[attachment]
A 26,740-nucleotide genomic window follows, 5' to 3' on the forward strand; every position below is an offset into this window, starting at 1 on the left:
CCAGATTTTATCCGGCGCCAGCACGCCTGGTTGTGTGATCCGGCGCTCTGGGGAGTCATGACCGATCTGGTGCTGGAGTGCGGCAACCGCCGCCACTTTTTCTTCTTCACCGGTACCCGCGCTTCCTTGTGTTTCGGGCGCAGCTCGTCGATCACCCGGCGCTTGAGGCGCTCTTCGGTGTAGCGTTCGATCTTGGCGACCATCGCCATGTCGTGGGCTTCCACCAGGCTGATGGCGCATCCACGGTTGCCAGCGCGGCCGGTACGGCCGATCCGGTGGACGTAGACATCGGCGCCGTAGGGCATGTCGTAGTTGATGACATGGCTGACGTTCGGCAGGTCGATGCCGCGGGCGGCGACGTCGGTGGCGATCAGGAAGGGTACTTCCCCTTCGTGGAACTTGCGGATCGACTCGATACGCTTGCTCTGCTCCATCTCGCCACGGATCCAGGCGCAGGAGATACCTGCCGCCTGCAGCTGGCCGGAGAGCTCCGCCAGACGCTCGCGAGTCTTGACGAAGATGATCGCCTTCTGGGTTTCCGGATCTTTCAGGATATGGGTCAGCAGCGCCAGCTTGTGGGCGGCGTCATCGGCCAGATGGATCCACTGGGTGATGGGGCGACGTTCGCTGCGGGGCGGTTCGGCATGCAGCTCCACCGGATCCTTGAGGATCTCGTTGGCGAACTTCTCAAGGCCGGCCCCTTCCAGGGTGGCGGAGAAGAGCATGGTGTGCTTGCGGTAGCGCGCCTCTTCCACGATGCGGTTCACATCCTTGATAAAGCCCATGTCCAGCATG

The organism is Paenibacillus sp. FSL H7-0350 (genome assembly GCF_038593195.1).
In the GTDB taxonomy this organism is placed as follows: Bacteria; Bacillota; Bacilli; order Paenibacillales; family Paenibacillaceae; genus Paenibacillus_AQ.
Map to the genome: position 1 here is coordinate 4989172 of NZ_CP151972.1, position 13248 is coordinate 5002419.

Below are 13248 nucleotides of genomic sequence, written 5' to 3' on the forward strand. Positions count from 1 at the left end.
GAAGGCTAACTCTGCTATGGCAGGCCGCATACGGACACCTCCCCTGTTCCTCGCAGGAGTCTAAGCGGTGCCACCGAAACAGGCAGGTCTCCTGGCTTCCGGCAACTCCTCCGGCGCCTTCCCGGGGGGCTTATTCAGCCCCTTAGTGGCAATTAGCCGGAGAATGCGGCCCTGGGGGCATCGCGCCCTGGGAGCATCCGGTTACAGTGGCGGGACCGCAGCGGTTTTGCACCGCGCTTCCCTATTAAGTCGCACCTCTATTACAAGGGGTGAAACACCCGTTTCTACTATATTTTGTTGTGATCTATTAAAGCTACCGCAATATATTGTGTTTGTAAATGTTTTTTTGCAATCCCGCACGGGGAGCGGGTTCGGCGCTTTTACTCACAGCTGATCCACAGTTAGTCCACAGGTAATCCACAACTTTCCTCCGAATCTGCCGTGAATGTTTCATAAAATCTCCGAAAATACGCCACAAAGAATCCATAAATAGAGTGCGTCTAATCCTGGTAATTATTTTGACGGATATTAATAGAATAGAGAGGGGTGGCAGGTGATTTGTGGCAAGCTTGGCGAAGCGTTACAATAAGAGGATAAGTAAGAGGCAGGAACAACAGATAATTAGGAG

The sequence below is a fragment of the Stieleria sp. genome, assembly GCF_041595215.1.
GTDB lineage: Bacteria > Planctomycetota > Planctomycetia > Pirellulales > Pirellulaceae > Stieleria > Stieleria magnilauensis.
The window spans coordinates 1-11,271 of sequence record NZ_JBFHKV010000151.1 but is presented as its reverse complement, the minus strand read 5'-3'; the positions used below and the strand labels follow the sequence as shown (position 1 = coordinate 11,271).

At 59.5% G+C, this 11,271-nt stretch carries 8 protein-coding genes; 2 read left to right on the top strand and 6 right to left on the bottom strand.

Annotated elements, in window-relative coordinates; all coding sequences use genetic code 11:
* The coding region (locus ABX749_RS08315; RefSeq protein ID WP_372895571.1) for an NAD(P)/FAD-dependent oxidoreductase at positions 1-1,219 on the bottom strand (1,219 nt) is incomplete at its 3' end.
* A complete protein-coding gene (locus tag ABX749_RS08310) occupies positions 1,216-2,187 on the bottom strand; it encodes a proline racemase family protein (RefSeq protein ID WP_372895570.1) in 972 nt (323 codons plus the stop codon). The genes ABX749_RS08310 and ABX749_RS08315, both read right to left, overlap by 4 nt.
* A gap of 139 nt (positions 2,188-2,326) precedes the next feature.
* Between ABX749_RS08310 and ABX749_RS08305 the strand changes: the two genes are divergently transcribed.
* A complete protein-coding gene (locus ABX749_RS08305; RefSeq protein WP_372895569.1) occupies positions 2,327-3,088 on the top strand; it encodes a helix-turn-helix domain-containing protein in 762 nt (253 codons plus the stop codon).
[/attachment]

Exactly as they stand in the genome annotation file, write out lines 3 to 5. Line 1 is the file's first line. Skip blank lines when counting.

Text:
The organism is Paenibacillus sp. FSL H7-0350 (genome assembly GCF_038593195.1).
In the GTDB taxonomy this organism is placed as follows: Bacteria; Bacillota; Bacilli; order Paenibacillales; family Paenibacillaceae; genus Paenibacillus_AQ.
Map to the genome: position 1 here is coordinate 4989172 of NZ_CP151972.1, position 13248 is coordinate 5002419.